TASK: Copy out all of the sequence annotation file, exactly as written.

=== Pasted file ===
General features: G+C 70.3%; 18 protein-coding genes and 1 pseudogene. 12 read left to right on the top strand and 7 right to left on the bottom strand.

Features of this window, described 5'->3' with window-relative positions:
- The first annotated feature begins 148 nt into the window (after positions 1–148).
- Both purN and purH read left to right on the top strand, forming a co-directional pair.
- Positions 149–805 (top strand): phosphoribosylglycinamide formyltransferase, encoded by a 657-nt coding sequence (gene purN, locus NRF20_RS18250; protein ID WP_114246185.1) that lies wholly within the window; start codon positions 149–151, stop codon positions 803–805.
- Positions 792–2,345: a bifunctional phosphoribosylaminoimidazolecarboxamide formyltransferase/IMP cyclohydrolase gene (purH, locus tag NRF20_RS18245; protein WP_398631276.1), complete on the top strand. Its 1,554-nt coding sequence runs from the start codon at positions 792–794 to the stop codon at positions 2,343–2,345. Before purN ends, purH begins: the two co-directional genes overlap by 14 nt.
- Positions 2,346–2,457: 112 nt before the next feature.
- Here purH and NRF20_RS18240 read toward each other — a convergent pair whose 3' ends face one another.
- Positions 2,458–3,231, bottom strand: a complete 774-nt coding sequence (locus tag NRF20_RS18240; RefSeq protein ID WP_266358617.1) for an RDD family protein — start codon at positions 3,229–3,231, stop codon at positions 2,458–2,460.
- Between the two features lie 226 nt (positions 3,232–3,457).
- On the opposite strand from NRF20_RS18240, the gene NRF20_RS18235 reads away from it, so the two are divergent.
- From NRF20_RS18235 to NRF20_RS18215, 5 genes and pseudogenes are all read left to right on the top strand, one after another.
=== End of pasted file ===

General features: G+C 70.3%; 18 protein-coding genes and 1 pseudogene. 12 read left to right on the top strand and 7 right to left on the bottom strand.

Features of this window, described 5'->3' with window-relative positions:
- The first annotated feature begins 148 nt into the window (after positions 1–148).
- Both purN and purH read left to right on the top strand, forming a co-directional pair.
- Positions 149–805 (top strand): phosphoribosylglycinamide formyltransferase, encoded by a 657-nt coding sequence (gene purN, locus NRF20_RS18250; protein ID WP_114246185.1) that lies wholly within the window; start codon positions 149–151, stop codon positions 803–805.
- Positions 792–2,345: a bifunctional phosphoribosylaminoimidazolecarboxamide formyltransferase/IMP cyclohydrolase gene (purH, locus tag NRF20_RS18245; protein WP_398631276.1), complete on the top strand. Its 1,554-nt coding sequence runs from the start codon at positions 792–794 to the stop codon at positions 2,343–2,345. Before purN ends, purH begins: the two co-directional genes overlap by 14 nt.
- Positions 2,346–2,457: 112 nt before the next feature.
- Here purH and NRF20_RS18240 read toward each other — a convergent pair whose 3' ends face one another.
- Positions 2,458–3,231, bottom strand: a complete 774-nt coding sequence (locus tag NRF20_RS18240; RefSeq protein ID WP_266358617.1) for an RDD family protein — start codon at positions 3,229–3,231, stop codon at positions 2,458–2,460.
- Between the two features lie 226 nt (positions 3,232–3,457).
- On the opposite strand from NRF20_RS18240, the gene NRF20_RS18235 reads away from it, so the two are divergent.
- From NRF20_RS18235 to NRF20_RS18215, 5 genes and pseudogenes are all read left to right on the top strand, one after another.